Teenage Love in the Soil


Sometimes, when I go home to revisit the places of my youth, I like to visit the dilapidated barn, outside the town, under the shadow of Ben More. It has stood for two-hundred years, now with floors fallen, the dark dank smell of stone piled high and cobwebs that only display themselves as grotesque mysteries in sunlit corners.

Most times, when a teenager, I came to the barn alone, but one time I brought a girl. She lived on a neighbouring farm, but attended the same school. I had heard a couple of boys talking in class, saying how she wore no panties under her uniform. It was these silly indiscretions that make a girl attractive to the mindless occupation of a boy’s thoughts. It wasn’t true on the day; the day when I took her to the barn. Then, with the sun’s fingers stretching though the holes in the roof, she removed her panties down her thighs as we rolled in the soil. It’s not that my life was so depraved back then. It’s hard to remember how I learned about girls, or even if this particular girl was learning about me, how a man’s body works, but there in the soil we searched for answers.

One wonders now, if thirteen was just a little too tender an age to learn very much at all? In my innocence, I believed that the smell on my fingers was indeed an exploration of womanhood. It wasn’t, of course, it was a journey into my own courage. Were we to be caught, the world would surely have ended.

She roughly pulled at my zipper and successfully grabbed at my penis. Even in this height of sexual excitement I wondered why her eyes never opened wider and why the blue in them never looked at me for longer than a few seconds of desire. It was rough play, lasting a couple of minutes for fear of being caught by a passer-by. It just seemed, well, exciting and mysterious. She left the farm a year later, though I never touched her again after that first time.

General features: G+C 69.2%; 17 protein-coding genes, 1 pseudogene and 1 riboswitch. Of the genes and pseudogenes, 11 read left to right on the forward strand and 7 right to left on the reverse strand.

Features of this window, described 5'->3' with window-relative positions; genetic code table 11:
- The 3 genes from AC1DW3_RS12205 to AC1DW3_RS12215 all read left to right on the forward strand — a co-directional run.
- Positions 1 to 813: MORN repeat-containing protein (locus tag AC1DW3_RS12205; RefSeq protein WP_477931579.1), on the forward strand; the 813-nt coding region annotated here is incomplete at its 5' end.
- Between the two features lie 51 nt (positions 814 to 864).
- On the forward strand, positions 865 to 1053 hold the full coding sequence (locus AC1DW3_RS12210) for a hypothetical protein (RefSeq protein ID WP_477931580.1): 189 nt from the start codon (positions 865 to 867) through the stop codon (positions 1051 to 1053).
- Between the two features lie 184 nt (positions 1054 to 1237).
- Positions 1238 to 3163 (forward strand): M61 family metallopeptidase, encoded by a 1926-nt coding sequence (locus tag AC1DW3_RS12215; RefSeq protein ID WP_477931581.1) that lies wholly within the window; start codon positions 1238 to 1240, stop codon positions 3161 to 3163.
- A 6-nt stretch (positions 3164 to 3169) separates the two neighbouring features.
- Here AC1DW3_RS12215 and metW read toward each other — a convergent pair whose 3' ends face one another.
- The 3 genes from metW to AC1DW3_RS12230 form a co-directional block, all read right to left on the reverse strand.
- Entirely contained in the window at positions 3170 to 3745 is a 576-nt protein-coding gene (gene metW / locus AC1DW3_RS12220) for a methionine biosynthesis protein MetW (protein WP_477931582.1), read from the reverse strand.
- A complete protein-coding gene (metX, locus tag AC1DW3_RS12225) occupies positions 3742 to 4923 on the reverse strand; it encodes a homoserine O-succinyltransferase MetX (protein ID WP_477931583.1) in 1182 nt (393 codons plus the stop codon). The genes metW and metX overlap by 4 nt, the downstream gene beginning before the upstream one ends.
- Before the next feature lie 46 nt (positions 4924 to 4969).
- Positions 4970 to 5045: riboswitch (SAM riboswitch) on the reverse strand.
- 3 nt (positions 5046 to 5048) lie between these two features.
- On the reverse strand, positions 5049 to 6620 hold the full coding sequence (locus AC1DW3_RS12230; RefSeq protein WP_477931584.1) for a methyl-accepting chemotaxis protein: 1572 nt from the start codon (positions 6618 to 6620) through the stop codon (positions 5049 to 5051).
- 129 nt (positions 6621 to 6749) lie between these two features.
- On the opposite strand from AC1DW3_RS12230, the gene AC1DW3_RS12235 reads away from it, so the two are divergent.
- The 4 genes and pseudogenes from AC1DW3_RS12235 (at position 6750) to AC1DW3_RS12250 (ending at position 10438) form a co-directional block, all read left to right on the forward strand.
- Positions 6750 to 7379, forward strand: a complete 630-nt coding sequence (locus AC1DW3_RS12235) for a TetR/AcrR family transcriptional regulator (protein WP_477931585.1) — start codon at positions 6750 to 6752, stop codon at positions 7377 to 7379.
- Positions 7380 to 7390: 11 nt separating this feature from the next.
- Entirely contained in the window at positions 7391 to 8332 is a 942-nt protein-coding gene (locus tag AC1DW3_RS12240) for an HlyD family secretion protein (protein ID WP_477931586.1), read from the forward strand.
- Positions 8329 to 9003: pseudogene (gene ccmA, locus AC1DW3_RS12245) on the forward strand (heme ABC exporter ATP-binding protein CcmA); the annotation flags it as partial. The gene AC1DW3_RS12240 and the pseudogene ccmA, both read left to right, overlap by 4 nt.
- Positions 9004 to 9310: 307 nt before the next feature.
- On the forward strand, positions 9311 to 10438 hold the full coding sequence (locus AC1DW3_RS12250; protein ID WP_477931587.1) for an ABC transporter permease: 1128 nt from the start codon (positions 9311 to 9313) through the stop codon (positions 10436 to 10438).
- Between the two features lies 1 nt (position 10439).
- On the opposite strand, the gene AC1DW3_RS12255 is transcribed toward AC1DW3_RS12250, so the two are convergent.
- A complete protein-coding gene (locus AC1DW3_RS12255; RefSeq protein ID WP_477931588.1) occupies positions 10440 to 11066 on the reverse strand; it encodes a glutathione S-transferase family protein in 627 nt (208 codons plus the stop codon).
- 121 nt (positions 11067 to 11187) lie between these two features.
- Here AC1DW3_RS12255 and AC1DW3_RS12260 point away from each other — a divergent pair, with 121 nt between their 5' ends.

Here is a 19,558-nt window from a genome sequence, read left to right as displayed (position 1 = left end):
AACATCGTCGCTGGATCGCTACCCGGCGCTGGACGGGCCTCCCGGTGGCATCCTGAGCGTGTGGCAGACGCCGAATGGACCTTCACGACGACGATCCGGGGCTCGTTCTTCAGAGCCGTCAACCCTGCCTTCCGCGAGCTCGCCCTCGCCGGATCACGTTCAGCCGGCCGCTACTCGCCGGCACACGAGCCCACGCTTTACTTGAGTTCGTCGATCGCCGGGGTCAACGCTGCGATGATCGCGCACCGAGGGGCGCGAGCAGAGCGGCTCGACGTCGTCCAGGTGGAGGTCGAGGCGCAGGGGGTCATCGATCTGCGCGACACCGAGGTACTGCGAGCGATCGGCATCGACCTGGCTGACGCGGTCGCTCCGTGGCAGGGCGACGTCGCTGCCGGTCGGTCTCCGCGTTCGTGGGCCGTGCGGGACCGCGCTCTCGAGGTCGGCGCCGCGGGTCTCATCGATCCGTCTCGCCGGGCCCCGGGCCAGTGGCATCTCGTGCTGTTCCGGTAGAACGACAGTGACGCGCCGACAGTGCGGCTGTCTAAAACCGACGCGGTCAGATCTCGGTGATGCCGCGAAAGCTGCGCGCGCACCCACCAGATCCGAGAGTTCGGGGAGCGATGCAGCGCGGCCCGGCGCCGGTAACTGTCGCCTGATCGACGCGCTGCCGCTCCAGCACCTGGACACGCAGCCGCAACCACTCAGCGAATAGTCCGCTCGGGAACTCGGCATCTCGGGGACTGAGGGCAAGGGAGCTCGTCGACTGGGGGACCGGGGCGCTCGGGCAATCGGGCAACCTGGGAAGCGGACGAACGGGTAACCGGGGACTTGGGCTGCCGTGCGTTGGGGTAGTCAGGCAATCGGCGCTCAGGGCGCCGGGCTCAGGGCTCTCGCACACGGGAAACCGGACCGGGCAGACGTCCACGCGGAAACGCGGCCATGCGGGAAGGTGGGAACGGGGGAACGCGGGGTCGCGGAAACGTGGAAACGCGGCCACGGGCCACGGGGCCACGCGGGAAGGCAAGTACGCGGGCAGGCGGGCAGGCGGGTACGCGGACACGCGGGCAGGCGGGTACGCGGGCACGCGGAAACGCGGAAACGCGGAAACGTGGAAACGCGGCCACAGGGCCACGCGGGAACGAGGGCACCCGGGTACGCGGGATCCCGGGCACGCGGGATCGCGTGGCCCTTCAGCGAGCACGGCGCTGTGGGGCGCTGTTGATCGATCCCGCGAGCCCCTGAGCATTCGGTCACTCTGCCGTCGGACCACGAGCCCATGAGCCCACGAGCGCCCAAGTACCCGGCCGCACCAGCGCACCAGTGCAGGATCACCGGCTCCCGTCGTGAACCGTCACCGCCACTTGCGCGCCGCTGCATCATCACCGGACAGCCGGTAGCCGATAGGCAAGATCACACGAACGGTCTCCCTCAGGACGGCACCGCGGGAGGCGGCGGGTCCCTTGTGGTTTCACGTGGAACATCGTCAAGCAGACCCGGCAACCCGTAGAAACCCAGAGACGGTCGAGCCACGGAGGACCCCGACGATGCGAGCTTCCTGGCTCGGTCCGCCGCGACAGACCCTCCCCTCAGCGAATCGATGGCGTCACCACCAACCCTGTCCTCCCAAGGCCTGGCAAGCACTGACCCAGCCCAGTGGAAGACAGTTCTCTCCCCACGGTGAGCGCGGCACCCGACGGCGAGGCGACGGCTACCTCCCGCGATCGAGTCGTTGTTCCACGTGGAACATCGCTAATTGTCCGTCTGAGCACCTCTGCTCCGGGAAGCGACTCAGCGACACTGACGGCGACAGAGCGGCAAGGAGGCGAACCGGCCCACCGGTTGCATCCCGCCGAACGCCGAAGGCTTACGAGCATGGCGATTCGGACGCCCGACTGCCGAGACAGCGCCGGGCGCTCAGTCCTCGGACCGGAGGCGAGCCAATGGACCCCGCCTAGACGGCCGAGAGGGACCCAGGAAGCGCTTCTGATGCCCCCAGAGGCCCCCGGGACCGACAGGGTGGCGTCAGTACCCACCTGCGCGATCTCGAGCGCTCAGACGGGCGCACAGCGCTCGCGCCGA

Fifty-two years on, I still come back to this same barn. I often stand here and feel a sense of guilt. The walls remain, but the roof finally gave in twenty-years ago. It sits in the middle of the ruin, a rotting mass of wood under moss and slate. I could hear myself breathing as I stood there, can smell the dampness on my fingers, a mixture of soil and the secret scent of eroticism.

It would be easier to write this reverie in the third person, thereby being aloof to offending my sense of decency. I take the blame for what I’ve done. Yet each tender, misguided sortie my mind has explored makes me who I am today. I was still a virgin child after my fun in the soil, in the ruins of the old barn.

In the end, I grew in a different way to the boys in school. I wanted romance for the women who lay with me, fluffy white clouds crossing the skies as white linen sheets. Back then, it was the time of raging hormones and a growing awareness for the beauty in the sculpture of the breast. The boys I grew up with knew nothing of the things I knew. Their hormones worked in different ways and it wasn’t out of the realm of reality that they released themselves up against school fences, behind the bike sheds, where girls moaned, eyes closed.

When the bell went for class to begin, the boys would shuffle off, each offering tales of conquest while girls giggled and squirmed in their seats. Such were the kinds of mystery answered in those playgrounds and against the fences.

I went to church with my parents on Sunday mornings and listened to the preacher tell me about sins and other intriguing possibilities. After church, I was free to roam until lunch. I had to make the promise not to dirty my church clothes and be on time for lunch.

It’s hard to describe that Sunday freedom. For me, it was the fields of wheat beside the yellow lanes that turned and buckled and disappeared around curves, on the way to my beloved ocean.

Come December, the pale days and falling snow hid the lane, but I knew every inch of it by the twigs of life visibly poking through the white sheet of winter. The barn on the top of the hill stands today like a gravestone against the sky, while the cabbage-coloured moss spreads itself between the cracks of its stone walls.

I did eventually find the love I had searched for there in that soil, but that too now lies in ruins, only half built, finished.

A shell of what once was.

One clap, two clap, three clap, forty?

By clapping more or less, you can signal to us which stories really stand out.